What Assad’s Fourth Term May Mean for Syria

  • Middle East Policy

    Middle East Policy has been one of the world’s most cited publications on the region since its inception in 1982, and our Breaking Analysis series makes high-quality, diverse analysis available to a broader audience.

Edited by Medlir Mema, PhD
Fellow, Middle East Policy Council


Bashar al-Assad has secured a fourth 7-year term following presidential elections in Syria. The result was never in question, official state media reporting that Assad won over 95% of the vote. Now comes the hard part. With the country reeling from a decade of civil strife, anemic economic growth, a devalued currency, and an inability to control external borders, Assad must now turn to further consolidating domestic power and dealing with Russia and Iran, on which he has come increasingly to rely.

Syria’s precarious economic, political, and security situation is featured consistently across various reports, editorials, and op-eds. For example, the Arab Weekly characterized Assad’s victory as “controversial,” adding, “The vote took place amid the lowest levels of violence since the war erupted in 2011, but with the economy in free fall. More than 80 percent of the population live in poverty, and the Syrian pound has plunged in value against the dollar, causing skyrocketing inflation. Tightening US sanctions, Lebanon’s financial collapse, the COVID-19 pandemic hitting remittances from Syrians abroad, and the inability of allies Russia and Iran to provide enough relief, mean prospects for recovery look poor.”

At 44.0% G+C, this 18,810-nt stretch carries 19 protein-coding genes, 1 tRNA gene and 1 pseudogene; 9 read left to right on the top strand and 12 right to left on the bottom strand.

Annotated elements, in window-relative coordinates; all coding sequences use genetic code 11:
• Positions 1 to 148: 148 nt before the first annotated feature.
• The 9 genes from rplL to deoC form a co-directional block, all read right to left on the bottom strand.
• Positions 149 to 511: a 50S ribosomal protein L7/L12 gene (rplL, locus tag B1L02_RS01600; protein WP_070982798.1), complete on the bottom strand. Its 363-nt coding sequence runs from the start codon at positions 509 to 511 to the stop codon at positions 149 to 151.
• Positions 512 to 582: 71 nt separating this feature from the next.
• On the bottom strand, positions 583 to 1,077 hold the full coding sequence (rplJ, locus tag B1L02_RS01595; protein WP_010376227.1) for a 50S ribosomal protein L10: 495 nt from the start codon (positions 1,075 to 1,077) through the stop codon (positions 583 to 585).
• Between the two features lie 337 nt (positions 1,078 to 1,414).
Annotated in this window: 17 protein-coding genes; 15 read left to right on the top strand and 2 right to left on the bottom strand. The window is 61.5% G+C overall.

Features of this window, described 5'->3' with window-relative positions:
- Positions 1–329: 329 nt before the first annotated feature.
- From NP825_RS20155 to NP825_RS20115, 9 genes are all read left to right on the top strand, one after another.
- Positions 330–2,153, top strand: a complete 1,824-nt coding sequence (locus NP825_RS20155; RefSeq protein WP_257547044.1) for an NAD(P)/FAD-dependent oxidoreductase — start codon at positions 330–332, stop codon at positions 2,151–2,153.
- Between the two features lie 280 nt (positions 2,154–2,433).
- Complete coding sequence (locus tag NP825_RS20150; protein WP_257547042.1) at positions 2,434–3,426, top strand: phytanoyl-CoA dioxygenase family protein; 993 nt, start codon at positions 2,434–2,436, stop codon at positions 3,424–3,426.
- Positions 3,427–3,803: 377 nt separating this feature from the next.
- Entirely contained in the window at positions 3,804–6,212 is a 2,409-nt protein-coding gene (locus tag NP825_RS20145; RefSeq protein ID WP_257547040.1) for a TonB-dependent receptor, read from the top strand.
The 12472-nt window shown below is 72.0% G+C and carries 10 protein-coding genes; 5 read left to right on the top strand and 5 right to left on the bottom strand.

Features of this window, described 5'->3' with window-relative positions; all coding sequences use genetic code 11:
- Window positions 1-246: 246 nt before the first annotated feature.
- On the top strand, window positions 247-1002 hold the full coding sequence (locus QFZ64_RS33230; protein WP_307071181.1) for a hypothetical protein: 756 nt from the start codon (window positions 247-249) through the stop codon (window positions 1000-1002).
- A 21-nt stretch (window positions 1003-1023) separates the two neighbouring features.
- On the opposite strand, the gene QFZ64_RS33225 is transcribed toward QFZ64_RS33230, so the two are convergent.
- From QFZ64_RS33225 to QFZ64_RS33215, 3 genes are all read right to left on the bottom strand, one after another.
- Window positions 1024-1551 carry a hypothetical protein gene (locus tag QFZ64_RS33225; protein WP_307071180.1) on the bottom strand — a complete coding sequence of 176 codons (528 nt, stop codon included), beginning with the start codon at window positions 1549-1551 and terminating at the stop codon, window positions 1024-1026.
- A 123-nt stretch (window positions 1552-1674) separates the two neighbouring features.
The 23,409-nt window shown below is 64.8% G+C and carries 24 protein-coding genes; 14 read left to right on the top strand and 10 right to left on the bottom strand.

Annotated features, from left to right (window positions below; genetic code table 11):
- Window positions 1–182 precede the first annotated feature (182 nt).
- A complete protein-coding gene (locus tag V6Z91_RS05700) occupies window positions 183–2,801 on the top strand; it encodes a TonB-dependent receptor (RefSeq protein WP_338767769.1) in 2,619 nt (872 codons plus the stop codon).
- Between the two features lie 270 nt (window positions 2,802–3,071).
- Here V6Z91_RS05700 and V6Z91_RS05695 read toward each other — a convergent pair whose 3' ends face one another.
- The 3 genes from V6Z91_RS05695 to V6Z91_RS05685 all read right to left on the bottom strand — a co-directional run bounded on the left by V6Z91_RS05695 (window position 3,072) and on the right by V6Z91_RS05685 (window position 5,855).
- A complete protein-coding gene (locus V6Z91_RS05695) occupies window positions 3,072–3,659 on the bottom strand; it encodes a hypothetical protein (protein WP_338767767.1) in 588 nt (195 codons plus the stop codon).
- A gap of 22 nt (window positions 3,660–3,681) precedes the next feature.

Given the level of instability across the country, the Turkish Daily Sabah, consistently critical of the Syrian president, has rejected the election outcome, insisting that free and fair elections could not take place in Syria against the background of “an ongoing military conflict, the lack of a political solution, the failure of negotiations between the opposition and the regime, and the displacement of more than 10 million Syrians either as refugees or internally displaced persons. The Turkish Foreign Ministry stated last month that the international community could not accept the Syrian presidential elections as legitimate, underlining that the elections deprive almost 7 million Syrians in the diaspora of suffrage. Moreover, about 40% of the country is not under regime control.”